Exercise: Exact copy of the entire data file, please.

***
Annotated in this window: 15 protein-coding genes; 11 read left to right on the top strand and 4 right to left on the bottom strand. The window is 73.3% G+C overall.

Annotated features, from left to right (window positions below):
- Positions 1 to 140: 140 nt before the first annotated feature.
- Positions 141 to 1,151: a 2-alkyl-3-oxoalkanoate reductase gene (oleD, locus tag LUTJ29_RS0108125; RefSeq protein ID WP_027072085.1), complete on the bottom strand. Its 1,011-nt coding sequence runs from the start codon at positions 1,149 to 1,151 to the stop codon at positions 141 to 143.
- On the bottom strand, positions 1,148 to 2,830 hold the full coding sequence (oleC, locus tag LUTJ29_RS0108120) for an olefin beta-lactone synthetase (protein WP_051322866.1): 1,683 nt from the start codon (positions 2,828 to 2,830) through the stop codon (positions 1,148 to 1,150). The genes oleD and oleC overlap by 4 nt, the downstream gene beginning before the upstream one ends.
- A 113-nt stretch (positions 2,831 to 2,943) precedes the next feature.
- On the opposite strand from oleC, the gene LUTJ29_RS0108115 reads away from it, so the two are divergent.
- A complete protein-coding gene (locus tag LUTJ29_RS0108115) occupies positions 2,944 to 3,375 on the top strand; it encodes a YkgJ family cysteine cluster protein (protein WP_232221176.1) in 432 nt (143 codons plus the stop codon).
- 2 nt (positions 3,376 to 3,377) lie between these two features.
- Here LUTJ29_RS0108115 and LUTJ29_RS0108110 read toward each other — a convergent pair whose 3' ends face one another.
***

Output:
Annotated in this window: 15 protein-coding genes; 11 read left to right on the top strand and 4 right to left on the bottom strand. The window is 73.3% G+C overall.

Annotated features, from left to right (window positions below):
- Positions 1 to 140: 140 nt before the first annotated feature.
- Positions 141 to 1,151: a 2-alkyl-3-oxoalkanoate reductase gene (oleD, locus tag LUTJ29_RS0108125; RefSeq protein ID WP_027072085.1), complete on the bottom strand. Its 1,011-nt coding sequence runs from the start codon at positions 1,149 to 1,151 to the stop codon at positions 141 to 143.
- On the bottom strand, positions 1,148 to 2,830 hold the full coding sequence (oleC, locus tag LUTJ29_RS0108120) for an olefin beta-lactone synthetase (protein WP_051322866.1): 1,683 nt from the start codon (positions 2,828 to 2,830) through the stop codon (positions 1,148 to 1,150). The genes oleD and oleC overlap by 4 nt, the downstream gene beginning before the upstream one ends.
- A 113-nt stretch (positions 2,831 to 2,943) precedes the next feature.
- On the opposite strand from oleC, the gene LUTJ29_RS0108115 reads away from it, so the two are divergent.
- A complete protein-coding gene (locus tag LUTJ29_RS0108115) occupies positions 2,944 to 3,375 on the top strand; it encodes a YkgJ family cysteine cluster protein (protein WP_232221176.1) in 432 nt (143 codons plus the stop codon).
- 2 nt (positions 3,376 to 3,377) lie between these two features.
- Here LUTJ29_RS0108115 and LUTJ29_RS0108110 read toward each other — a convergent pair whose 3' ends face one another.